February 2009

I’ve had the same question work its way to the conscious part of my brain a few times lately, so I thought I’d share it here.

The question arises when I’m traveling through the underbelly of New York City on the subway at upwards of 30 mph (I know the speed because each subway train actually contains a speedometer, visible to any passenger riding in the exact middle of the train, right next to the conductor). I’ll be riding a local train as the express goes by (or sometimes, somewhat counter-intuitively, I’ll be on the express train as the local goes by…) when I happen to look out the window and see some of the passengers on the other train.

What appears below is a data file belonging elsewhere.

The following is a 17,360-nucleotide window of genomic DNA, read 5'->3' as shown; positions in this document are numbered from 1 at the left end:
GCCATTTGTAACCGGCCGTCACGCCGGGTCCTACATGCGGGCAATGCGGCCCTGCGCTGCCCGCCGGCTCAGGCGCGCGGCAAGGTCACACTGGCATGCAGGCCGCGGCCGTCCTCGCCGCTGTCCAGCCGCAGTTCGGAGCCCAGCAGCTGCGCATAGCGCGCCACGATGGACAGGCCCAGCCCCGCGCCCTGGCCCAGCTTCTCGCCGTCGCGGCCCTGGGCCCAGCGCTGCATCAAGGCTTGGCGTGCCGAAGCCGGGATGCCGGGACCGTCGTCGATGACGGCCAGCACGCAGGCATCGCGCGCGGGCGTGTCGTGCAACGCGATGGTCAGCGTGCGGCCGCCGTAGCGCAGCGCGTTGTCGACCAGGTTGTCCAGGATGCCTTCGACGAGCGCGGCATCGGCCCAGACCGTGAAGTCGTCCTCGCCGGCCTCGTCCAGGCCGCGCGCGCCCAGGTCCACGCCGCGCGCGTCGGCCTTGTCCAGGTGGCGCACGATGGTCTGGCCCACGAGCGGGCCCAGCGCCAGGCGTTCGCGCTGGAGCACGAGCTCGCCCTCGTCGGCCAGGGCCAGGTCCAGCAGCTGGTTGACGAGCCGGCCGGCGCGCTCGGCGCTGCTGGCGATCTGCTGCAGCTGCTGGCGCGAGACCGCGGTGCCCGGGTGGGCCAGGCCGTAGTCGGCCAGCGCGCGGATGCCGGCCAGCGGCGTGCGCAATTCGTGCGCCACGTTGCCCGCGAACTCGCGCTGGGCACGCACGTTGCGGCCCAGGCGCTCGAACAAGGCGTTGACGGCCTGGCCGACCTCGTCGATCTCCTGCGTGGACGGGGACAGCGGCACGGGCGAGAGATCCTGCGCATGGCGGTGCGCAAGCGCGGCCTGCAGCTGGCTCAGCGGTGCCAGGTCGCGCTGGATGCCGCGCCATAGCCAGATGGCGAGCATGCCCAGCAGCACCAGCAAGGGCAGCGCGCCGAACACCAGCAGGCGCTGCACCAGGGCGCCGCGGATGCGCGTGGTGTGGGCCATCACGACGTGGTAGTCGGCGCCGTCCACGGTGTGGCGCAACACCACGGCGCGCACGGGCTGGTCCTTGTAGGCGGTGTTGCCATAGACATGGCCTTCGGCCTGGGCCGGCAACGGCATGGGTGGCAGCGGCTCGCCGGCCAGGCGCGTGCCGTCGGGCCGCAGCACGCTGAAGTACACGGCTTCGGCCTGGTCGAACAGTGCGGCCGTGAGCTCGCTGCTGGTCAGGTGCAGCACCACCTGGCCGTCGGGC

If the trains are moving at similar speeds this can actually be quite a fun little experience; for some reason, people are not as quick to avert their eyes from someone else who happens to be peering out the window.

Something about this brief connection with a fellow traveler makes me think: I am physically just a few feet from this person, and yet if I wanted to actually speak to him, or shake his hand, it could be nearly impossible. What if I happened to see someone I recognized? In a small percentage of cases, the local and the express are both stopping at the next station, so it might be as easy as walking across the platform.

But it could also be extremely difficult - what if, instead of two subway trains, you happened to be on a NJ Transit train moving side by side with an Acela leaving Penn Station, headed straight to Philadelphia?

So what’s the furthest you can be, in terms of effort, cost, time, and distance, from being able to shake someone’s hand, while still being just a few feet away?